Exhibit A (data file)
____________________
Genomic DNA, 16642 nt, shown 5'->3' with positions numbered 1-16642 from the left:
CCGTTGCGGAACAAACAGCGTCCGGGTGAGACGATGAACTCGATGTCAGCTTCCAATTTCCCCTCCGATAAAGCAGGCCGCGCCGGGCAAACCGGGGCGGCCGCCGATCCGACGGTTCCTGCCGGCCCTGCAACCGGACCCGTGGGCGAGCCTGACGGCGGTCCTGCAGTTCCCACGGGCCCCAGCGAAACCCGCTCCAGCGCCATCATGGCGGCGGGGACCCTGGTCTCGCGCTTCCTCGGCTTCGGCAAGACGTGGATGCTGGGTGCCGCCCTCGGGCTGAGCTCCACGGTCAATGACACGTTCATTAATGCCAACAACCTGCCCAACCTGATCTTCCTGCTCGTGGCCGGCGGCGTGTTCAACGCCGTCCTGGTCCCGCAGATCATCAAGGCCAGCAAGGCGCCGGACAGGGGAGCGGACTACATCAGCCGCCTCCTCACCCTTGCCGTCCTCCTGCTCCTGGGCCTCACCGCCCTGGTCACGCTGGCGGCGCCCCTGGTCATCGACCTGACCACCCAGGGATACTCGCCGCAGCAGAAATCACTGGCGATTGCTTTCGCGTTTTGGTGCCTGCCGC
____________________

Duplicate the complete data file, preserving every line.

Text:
Genomic DNA, 16642 nt, shown 5'->3' with positions numbered 1-16642 from the left:
CCGTTGCGGAACAAACAGCGTCCGGGTGAGACGATGAACTCGATGTCAGCTTCCAATTTCCCCTCCGATAAAGCAGGCCGCGCCGGGCAAACCGGGGCGGCCGCCGATCCGACGGTTCCTGCCGGCCCTGCAACCGGACCCGTGGGCGAGCCTGACGGCGGTCCTGCAGTTCCCACGGGCCCCAGCGAAACCCGCTCCAGCGCCATCATGGCGGCGGGGACCCTGGTCTCGCGCTTCCTCGGCTTCGGCAAGACGTGGATGCTGGGTGCCGCCCTCGGGCTGAGCTCCACGGTCAATGACACGTTCATTAATGCCAACAACCTGCCCAACCTGATCTTCCTGCTCGTGGCCGGCGGCGTGTTCAACGCCGTCCTGGTCCCGCAGATCATCAAGGCCAGCAAGGCGCCGGACAGGGGAGCGGACTACATCAGCCGCCTCCTCACCCTTGCCGTCCTCCTGCTCCTGGGCCTCACCGCCCTGGTCACGCTGGCGGCGCCCCTGGTCATCGACCTGACCACCCAGGGATACTCGCCGCAGCAGAAATCACTGGCGATTGCTTTCGCGTTTTGGTGCCTGCCGC